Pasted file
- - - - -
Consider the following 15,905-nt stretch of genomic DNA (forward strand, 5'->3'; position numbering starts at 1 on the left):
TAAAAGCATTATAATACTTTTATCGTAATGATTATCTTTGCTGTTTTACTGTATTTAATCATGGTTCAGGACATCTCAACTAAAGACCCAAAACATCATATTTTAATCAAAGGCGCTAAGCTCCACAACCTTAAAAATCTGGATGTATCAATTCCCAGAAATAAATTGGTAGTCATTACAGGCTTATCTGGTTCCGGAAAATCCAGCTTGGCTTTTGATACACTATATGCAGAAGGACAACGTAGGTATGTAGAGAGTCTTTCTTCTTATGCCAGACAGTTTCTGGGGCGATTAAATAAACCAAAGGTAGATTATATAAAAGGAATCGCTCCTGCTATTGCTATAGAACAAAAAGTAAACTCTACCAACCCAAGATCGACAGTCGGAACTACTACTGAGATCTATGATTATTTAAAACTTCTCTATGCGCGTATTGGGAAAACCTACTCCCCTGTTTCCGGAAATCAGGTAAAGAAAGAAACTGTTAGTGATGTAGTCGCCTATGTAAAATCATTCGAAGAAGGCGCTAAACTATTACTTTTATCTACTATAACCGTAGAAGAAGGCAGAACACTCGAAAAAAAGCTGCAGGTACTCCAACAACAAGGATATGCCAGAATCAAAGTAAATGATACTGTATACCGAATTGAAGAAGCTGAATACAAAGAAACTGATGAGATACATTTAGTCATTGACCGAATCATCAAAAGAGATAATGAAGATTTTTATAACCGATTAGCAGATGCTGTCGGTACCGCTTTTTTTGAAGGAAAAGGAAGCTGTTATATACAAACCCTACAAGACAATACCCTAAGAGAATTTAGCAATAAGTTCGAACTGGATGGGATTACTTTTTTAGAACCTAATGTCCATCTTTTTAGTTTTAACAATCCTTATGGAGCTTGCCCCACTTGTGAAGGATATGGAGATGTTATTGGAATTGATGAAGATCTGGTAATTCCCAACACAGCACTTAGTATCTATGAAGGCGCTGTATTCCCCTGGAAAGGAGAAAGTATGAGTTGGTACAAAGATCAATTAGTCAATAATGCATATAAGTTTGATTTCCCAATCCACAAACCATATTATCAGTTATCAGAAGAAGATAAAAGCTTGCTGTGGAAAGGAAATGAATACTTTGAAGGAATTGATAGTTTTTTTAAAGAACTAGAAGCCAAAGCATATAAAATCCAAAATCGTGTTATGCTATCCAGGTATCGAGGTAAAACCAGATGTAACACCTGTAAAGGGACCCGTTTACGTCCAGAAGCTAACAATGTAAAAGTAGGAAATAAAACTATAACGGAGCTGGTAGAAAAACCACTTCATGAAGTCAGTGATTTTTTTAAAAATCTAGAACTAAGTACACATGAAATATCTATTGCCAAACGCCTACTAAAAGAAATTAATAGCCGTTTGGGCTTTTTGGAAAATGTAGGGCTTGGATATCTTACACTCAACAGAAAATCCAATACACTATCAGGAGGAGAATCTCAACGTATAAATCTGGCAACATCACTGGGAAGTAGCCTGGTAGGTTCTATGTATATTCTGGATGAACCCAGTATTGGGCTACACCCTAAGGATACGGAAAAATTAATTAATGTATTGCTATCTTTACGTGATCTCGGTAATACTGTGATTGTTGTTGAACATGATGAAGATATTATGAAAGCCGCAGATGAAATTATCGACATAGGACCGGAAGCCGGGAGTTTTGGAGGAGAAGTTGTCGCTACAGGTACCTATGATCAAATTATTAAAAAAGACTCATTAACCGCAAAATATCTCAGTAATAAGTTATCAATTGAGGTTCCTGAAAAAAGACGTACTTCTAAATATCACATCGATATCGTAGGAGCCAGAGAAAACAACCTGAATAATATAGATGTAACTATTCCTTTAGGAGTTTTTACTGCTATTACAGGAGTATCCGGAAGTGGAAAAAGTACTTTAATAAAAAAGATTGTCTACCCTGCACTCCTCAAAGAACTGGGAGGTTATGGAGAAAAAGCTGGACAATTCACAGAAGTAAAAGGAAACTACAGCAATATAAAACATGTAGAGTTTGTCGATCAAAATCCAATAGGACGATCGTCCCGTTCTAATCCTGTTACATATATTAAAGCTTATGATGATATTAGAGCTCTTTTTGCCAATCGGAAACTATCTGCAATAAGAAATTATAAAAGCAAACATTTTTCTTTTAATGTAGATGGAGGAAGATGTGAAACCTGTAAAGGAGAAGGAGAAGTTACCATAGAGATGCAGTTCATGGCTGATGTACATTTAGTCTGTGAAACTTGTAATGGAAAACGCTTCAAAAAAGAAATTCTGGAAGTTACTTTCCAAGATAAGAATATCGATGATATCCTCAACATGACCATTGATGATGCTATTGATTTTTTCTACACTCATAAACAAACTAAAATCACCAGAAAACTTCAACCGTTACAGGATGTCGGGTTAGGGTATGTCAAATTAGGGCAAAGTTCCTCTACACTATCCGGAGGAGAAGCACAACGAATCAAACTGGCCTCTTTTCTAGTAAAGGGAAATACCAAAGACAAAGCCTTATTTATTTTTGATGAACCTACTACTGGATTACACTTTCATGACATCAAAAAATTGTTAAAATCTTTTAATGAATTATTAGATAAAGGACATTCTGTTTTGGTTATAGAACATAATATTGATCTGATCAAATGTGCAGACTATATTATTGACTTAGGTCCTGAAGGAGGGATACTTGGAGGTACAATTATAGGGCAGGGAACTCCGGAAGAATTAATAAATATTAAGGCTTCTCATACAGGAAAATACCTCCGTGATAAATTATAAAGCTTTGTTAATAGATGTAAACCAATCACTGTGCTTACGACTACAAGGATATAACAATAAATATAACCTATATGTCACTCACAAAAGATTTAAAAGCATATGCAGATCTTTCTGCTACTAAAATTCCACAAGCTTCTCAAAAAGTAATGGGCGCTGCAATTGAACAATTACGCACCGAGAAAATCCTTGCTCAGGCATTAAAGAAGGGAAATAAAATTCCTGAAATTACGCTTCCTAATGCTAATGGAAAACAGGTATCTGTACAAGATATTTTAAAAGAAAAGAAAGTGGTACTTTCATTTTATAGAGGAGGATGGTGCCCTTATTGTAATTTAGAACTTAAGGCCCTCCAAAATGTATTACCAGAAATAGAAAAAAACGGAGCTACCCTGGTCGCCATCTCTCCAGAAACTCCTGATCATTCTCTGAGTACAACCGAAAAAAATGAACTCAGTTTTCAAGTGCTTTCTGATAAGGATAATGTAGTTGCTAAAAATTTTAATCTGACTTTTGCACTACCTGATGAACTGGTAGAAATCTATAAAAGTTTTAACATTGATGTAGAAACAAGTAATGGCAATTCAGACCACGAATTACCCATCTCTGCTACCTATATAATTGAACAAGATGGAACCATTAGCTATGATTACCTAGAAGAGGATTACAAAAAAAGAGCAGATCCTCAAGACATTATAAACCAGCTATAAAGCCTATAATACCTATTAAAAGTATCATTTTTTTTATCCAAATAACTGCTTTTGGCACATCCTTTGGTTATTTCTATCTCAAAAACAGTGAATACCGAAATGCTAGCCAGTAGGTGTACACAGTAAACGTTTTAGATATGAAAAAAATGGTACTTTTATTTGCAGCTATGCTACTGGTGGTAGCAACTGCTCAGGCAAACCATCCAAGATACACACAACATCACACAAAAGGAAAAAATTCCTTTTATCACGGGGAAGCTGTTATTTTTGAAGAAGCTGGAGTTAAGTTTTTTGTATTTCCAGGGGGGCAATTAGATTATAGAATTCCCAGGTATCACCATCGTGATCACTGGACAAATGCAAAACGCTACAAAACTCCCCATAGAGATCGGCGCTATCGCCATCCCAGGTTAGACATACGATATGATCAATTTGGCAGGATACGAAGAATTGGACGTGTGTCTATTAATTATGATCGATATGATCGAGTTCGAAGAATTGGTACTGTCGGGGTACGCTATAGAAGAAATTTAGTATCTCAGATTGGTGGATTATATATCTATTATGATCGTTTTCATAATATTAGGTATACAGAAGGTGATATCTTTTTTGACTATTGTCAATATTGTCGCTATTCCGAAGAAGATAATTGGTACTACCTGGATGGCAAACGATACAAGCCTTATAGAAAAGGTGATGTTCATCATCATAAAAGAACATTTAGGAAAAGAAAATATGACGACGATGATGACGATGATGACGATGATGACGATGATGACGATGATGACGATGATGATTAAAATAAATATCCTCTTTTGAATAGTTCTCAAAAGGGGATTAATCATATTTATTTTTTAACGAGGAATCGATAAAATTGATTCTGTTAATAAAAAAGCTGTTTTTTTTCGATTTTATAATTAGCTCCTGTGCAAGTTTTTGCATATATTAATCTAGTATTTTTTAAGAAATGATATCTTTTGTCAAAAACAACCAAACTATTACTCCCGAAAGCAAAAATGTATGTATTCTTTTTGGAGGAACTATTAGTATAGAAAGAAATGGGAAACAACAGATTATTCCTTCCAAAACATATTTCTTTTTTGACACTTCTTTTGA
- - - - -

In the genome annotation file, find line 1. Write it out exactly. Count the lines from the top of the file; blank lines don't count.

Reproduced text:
Consider the following 15,905-nt stretch of genomic DNA (forward strand, 5'->3'; position numbering starts at 1 on the left):